Man runs back to sailboat to save dog in midst of Hurricane Ian
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Hurricane Ian is one of the strongest hurricanes to ever make landfall on Florida and is wreaking havoc in and around the state.
But regardless of the dangerous conditions, one man refused to leave a dog behind amid the Category 1 storm and risked his life in winds of up to 75 mph to save the animal from a boat. Take a look at the heroics below:
In the dramatic footage, obtained by BNN United States, the man can be seen wading through waist-deep harbour water carrying the animal as the sailboats around him rock precariously in the wind.
Once safely out of the water, he puts the dog down and the animal immediately jumps to its feet, dragging its owner via its lead to the safety of another waiting man, who was reported to be NewsNation's Brian Entin.
The dog can then be seen wagging its tail - presumably aware that is is now safe - as it is escorted to a waiting car and it appears to bark in joy.
It has also been reported by NewsNation that the man then went back to save a cat once the dog was safe.
The Washington State Animal Response Team (WASART) said that they are in the process of heading to Florida to help retrieve and rescue any other animals who've been affected by the storm.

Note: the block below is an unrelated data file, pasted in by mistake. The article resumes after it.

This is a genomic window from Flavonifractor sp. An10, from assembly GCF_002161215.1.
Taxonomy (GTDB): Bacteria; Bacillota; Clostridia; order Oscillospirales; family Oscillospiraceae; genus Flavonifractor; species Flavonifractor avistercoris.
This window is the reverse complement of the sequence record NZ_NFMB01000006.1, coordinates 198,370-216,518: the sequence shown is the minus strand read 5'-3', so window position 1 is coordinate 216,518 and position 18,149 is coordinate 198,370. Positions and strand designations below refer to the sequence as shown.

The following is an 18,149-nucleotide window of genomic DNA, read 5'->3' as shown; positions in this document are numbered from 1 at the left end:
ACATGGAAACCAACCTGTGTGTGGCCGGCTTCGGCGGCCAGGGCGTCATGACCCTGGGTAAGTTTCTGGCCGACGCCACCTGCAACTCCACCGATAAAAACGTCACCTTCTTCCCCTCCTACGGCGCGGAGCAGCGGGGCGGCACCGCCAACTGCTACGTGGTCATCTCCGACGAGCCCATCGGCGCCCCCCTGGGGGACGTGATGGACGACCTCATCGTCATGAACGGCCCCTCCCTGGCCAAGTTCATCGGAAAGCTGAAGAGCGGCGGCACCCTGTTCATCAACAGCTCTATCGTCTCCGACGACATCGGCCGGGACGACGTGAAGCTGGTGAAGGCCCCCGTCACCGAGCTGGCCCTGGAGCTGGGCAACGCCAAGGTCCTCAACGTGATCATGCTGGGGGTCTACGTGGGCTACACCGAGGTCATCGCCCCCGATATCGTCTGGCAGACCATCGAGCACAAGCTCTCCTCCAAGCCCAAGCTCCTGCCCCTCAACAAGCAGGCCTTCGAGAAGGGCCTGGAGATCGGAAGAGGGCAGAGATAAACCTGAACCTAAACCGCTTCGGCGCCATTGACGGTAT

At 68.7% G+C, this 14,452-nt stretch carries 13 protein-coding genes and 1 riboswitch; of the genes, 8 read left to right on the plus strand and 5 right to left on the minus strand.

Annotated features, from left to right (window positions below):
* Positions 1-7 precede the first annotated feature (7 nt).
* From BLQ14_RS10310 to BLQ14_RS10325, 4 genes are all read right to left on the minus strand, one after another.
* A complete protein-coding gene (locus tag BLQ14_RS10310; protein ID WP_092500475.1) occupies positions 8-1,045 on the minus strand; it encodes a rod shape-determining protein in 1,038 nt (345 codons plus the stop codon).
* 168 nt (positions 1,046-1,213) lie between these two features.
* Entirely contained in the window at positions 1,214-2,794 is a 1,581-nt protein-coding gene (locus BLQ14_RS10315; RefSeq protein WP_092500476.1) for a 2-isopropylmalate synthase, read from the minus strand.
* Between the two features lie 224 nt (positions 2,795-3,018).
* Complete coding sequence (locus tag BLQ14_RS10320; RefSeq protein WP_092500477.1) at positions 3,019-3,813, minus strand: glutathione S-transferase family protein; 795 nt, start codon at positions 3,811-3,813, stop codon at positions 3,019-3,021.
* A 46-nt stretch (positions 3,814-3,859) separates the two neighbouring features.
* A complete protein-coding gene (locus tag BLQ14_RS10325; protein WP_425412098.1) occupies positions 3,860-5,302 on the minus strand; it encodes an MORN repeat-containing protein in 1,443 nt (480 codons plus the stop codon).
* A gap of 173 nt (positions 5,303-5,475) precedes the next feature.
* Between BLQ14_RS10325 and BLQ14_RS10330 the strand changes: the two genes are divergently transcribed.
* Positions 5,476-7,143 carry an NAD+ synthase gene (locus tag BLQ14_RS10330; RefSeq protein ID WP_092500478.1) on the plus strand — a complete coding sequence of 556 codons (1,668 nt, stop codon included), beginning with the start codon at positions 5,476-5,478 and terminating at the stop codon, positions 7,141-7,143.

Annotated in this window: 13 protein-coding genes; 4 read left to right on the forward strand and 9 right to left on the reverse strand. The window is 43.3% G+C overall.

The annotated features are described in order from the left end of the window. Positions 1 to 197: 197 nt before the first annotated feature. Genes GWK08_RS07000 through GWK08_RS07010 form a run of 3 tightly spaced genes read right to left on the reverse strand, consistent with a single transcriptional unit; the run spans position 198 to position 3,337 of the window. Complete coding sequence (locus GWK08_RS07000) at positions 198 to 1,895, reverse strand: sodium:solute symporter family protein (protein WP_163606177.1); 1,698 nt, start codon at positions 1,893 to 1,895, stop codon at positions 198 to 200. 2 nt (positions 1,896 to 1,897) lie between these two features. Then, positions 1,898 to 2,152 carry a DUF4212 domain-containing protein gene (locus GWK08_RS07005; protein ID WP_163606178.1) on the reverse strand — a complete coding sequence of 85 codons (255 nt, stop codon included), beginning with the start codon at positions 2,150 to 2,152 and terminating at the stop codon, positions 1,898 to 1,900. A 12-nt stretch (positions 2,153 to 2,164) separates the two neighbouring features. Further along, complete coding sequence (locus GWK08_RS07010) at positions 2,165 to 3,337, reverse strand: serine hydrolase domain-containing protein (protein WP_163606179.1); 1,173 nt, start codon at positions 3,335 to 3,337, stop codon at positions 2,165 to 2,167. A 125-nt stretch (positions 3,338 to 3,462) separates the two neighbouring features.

The organisation's co-founder, Gretchen McCallum, said: "We believe that by taking care of the animals of the folks that have been displaced, it allows them the opportunity to get their lives sorted out knowing their beloved pets are taken care of in a safe and caring environment."
The National Hurricane Centre said the hurricane is causing a 'life-threatening storm surge, catastrophic winds and flooding in the Florida Peninsula', NBC reports.
PowerOutage.us reports a whopping 2,300,000 people were left without power in Florida this morning (29 September), accounting for 21 percent of all tracked customers.
An additional 12 counties within the state have reported than more than half the people in them are without it too.
The worst-hit area is currently Lee County where 90 percent of people have been left without power - equating to 425,717 customers.
Eric Silagy, the president and CEO of Florida Power & Light, ultimately described the storm as a 'life changing' event and said that its effects would be felt for weeks.
"This is a very powerful, catastrophic storm that is going to do significant damage," he said.
Hurricane Ian is also expected to affect Georgia, South Carolina, North Carolina and Virginia, all of which were put under states of emergency, CNN reports.